Direct link to article: http://writ.news.findlaw.com/commentary/20021001_berman.html
This article article detailed the components of the newly proposed "Peer to Peer Prevention Act", written by Howard Berman who happens to be one of the very congressmen to propose this bill in the House.
Peer to Peer (P2P) file-sharing networks (e.g.: Napster) treads on 2 rights of the copyright owner: 1) unauthorized duplication of his/her work, and 2) unauthorized distribution of his/her work. The P2P Prevention Act advocates leeway for copyright owners to impede the theft of their works through "reasonable, limited self-help".
Congressman Berman believes the most effective way to retard the never-ending P2P piracy is for copyright owners to "offer reasonably-priced, consumer-friendly ways to access legal content online", and for his proposed bill to be passed into law (surprise).
Most of the bill entails restrictions of the copyright owner in regards to what he/she may or may not do to prevent theft. Legality aside, I thought this was slightly unfair as copyright owners are being lectured about what they can and can't do to stop theft of their property, while pirates flick off countless regulations and laws to steal from copyright owners. If I were a Congressperson assigned to this issue, I would've proposed a bill structured on cracking down on pirates (if that were possible). Alas, I am not a Congressperson.. I digress.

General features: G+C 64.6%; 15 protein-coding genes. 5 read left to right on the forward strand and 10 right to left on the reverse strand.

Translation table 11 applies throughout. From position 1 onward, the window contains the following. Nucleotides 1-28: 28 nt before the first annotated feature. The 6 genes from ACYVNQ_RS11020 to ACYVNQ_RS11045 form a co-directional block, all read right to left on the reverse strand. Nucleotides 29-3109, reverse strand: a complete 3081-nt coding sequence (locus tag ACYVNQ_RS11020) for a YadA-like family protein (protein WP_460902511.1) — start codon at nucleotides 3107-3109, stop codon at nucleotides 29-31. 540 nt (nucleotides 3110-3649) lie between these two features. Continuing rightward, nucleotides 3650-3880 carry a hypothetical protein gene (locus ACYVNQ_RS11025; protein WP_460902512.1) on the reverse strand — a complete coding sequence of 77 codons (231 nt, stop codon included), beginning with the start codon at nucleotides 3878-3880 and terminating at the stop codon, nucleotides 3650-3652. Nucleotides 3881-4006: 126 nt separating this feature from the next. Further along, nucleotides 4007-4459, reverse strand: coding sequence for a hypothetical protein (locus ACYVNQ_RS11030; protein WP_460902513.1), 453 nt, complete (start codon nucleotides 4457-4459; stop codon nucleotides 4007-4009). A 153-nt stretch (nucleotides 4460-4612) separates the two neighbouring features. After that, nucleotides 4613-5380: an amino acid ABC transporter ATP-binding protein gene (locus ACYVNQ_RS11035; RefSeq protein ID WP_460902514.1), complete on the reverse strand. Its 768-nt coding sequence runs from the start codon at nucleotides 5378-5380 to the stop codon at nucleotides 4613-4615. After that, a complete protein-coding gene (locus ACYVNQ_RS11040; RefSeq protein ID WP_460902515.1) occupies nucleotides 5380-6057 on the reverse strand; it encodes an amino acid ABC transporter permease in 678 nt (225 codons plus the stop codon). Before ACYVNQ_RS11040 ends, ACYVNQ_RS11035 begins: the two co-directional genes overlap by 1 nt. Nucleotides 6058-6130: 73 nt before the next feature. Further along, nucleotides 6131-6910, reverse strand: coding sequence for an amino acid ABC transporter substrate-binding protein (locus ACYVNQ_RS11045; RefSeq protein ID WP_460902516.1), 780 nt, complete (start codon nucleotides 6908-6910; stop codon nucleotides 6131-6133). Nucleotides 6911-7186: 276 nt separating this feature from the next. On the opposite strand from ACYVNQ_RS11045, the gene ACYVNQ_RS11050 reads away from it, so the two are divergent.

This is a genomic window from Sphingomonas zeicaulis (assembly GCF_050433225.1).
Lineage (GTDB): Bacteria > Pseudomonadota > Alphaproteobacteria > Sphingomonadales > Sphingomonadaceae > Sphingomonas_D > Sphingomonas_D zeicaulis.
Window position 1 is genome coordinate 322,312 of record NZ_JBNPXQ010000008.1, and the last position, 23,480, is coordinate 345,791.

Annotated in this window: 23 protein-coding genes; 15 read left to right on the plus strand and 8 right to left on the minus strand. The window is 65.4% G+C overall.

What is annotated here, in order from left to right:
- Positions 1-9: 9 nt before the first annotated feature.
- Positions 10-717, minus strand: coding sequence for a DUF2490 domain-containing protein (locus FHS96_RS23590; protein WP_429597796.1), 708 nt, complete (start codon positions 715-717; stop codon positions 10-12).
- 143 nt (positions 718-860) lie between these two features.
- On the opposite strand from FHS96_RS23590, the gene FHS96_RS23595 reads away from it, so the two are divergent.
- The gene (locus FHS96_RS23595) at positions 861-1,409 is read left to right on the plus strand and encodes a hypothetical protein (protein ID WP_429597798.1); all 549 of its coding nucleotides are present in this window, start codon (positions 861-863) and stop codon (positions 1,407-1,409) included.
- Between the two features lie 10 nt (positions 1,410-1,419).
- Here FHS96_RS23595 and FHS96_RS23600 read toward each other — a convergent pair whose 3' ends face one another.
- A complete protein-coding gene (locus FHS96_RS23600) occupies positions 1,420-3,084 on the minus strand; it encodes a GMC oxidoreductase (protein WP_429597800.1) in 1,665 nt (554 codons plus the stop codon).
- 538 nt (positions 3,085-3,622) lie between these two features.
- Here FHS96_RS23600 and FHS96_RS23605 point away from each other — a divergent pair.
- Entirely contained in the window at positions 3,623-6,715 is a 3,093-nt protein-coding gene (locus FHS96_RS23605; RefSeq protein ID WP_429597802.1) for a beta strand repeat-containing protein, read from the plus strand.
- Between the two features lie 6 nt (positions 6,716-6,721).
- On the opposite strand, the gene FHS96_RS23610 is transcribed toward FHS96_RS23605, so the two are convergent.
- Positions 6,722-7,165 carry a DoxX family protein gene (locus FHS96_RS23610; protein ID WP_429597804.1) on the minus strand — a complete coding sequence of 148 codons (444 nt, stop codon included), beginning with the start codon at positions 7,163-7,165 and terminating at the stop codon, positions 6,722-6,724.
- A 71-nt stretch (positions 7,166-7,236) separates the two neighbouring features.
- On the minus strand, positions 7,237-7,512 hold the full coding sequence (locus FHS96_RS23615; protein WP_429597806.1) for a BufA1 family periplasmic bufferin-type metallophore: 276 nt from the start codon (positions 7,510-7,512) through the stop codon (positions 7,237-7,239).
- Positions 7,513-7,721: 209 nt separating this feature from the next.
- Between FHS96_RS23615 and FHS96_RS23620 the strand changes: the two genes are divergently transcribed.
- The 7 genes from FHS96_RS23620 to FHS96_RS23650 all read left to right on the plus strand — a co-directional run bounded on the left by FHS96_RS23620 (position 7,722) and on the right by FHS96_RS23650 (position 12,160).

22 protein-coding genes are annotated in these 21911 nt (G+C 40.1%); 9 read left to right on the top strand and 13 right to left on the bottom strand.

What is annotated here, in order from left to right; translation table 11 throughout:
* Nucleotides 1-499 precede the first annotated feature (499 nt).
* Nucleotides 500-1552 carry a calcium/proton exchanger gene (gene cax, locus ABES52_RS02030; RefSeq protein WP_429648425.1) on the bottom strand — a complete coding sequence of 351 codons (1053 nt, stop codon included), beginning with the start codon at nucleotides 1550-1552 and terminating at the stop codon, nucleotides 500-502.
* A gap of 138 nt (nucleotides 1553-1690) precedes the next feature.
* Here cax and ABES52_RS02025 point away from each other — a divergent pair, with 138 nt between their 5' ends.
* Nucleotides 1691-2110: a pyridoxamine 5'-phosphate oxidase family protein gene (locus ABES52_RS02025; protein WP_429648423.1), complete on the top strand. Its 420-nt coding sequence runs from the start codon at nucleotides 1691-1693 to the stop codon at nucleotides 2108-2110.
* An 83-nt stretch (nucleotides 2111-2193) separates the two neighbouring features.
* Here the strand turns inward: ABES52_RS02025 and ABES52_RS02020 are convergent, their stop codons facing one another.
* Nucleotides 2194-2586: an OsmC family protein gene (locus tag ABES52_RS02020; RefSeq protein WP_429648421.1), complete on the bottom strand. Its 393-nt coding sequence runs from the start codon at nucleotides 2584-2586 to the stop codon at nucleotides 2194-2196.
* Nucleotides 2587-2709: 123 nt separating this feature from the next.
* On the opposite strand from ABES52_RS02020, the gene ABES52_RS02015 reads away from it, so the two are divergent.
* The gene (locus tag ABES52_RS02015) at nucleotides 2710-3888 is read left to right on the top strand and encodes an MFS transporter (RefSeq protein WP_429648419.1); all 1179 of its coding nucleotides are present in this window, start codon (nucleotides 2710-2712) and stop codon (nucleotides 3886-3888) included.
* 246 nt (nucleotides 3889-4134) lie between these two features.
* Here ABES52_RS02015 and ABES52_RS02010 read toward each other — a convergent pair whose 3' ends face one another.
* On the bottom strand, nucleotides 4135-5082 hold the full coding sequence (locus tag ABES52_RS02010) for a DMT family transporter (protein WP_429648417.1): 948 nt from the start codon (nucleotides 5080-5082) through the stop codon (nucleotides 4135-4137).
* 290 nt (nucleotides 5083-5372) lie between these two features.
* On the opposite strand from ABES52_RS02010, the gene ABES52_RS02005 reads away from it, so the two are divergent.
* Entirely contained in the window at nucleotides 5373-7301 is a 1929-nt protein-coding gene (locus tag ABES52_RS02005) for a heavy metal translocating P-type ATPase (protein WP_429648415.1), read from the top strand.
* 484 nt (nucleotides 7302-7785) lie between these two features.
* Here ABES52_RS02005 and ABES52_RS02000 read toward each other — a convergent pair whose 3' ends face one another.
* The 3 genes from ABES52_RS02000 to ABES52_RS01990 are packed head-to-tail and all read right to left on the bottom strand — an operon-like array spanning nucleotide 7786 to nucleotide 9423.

Listed are some of the elements Congressman Berman proposed to keep the defense of copyright owners "reasonable" and "limited":
1) Copyright owners are not liable if and only if they are preventing the piracy of their property on a fileshare network. If, in the process of doing so, the copyright owner happens to crash a corporate network, he/she will be held liable.
2) Copyright owners may not send viruses or any other files to corrupt the data and files on the pirate's computer/network.
3) Copyright owners cannot remove files from the pirate's computer/network even if they are the pirated works (this one didn't make any sense to me at all).
4) Copyright owners are not protected by the P2P Prevention Act if he/she causes the economic loss of anyone besides the P2P network. This protects everyone else on the internet who may be effected by the copyright owner's "self-help".
5) Copyright owners may not cause serious harm to the pirate or the P2P pirate. (e.g.: Arson of the pirate's home in order to stop P2P file-sharing is not "reasonable").
6) Copyright owners must report to the Attorney General the technologies they plan to use to prevent piracy. This is so that no anti-piracy activity is conducted under the table.
Essentially, the P2P Prevention Act subjugates copyright owners to more liabilities than they have now. In addition to how limited copyright owners are in preventing piracy, pirates and P2P networks can even sue copyright owners under special circumstances. If Congressman Berman's proposed legislation is passed into law, copyright owners will have to fight piracy from inside a cage.
Like Communism, the Peer to Peer Prevention Act is good in theory, but most likely cannot be put to perfect practice.